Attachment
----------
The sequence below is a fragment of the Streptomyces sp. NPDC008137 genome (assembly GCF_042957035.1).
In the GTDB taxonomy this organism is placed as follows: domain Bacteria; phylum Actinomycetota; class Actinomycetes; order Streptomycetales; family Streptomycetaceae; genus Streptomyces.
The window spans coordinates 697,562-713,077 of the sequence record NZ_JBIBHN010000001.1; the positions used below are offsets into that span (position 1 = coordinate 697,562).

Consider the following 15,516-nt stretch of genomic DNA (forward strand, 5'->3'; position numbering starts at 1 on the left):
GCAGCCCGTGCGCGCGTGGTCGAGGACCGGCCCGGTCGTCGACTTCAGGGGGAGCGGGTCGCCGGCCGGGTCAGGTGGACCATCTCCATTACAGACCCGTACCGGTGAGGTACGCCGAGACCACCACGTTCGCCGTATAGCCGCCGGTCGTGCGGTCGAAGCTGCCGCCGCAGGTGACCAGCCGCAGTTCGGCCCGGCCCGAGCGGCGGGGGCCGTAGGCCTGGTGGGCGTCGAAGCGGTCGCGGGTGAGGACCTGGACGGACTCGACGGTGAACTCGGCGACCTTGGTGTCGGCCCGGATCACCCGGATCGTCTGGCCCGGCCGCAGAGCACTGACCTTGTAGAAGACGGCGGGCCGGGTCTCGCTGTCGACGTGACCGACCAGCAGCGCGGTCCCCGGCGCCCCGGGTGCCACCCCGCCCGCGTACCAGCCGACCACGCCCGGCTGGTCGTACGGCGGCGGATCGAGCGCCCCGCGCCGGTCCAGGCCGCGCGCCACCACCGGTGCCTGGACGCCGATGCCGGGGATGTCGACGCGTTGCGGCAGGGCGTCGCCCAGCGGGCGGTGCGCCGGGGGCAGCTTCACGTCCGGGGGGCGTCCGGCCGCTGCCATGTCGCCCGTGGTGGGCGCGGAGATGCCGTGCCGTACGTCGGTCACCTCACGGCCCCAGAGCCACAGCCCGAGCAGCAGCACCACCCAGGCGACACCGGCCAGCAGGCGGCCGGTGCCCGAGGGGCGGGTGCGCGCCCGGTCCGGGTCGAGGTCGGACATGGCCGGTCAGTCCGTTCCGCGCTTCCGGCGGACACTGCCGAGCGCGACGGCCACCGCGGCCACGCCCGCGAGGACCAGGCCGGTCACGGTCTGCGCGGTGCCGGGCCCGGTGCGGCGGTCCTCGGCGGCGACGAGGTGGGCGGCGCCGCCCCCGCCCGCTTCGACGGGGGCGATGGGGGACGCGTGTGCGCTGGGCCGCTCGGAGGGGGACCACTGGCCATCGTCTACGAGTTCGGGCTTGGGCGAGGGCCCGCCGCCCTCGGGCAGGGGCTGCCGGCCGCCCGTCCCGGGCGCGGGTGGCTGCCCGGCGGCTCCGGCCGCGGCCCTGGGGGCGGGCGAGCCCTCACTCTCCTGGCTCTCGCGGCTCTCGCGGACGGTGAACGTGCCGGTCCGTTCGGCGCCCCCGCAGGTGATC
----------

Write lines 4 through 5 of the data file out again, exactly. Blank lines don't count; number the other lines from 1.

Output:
Consider the following 15,516-nt stretch of genomic DNA (forward strand, 5'->3'; position numbering starts at 1 on the left):
GCAGCCCGTGCGCGCGTGGTCGAGGACCGGCCCGGTCGTCGACTTCAGGGGGAGCGGGTCGCCGGCCGGGTCAGGTGGACCATCTCCATTACAGACCCGTACCGGTGAGGTACGCCGAGACCACCACGTTCGCCGTATAGCCGCCGGTCGTGCGGTCGAAGCTGCCGCCGCAGGTGACCAGCCGCAGTTCGGCCCGGCCCGAGCGGCGGGGGCCGTAGGCCTGGTGGGCGTCGAAGCGGTCGCGGGTGAGGACCTGGACGGACTCGACGGTGAACTCGGCGACCTTGGTGTCGGCCCGGATCACCCGGATCGTCTGGCCCGGCCGCAGAGCACTGACCTTGTAGAAGACGGCGGGCCGGGTCTCGCTGTCGACGTGACCGACCAGCAGCGCGGTCCCCGGCGCCCCGGGTGCCACCCCGCCCGCGTACCAGCCGACCACGCCCGGCTGGTCGTACGGCGGCGGATCGAGCGCCCCGCGCCGGTCCAGGCCGCGCGCCACCACCGGTGCCTGGACGCCGATGCCGGGGATGTCGACGCGTTGCGGCAGGGCGTCGCCCAGCGGGCGGTGCGCCGGGGGCAGCTTCACGTCCGGGGGGCGTCCGGCCGCTGCCATGTCGCCCGTGGTGGGCGCGGAGATGCCGTGCCGTACGTCGGTCACCTCACGGCCCCAGAGCCACAGCCCGAGCAGCAGCACCACCCAGGCGACACCGGCCAGCAGGCGGCCGGTGCCCGAGGGGCGGGTGCGCGCCCGGTCCGGGTCGAGGTCGGACATGGCCGGTCAGTCCGTTCCGCGCTTCCGGCGGACACTGCCGAGCGCGACGGCCACCGCGGCCACGCCCGCGAGGACCAGGCCGGTCACGGTCTGCGCGGTGCCGGGCCCGGTGCGGCGGTCCTCGGCGGCGACGAGGTGGGCGGCGCCGCCCCCGCCCGCTTCGACGGGGGCGATGGGGGACGCGTGTGCGCTGGGCCGCTCGGAGGGGGACCACTGGCCATCGTCTACGAGTTCGGGCTTGGGCGAGGGCCCGCCGCCCTCGGGCAGGGGCTGCCGGCCGCCCGTCCCGGGCGCGGGTGGCTGCCCGGCGGCTCCGGCCGCGGCCCTGGGGGCGGGCGAGCCCTCACTCTCCTGGCTCTCGCGGCTCTCGCGGACGGTGAACGTGCCGGTCCGTTCGGCGCCCCCGCAGGTGATC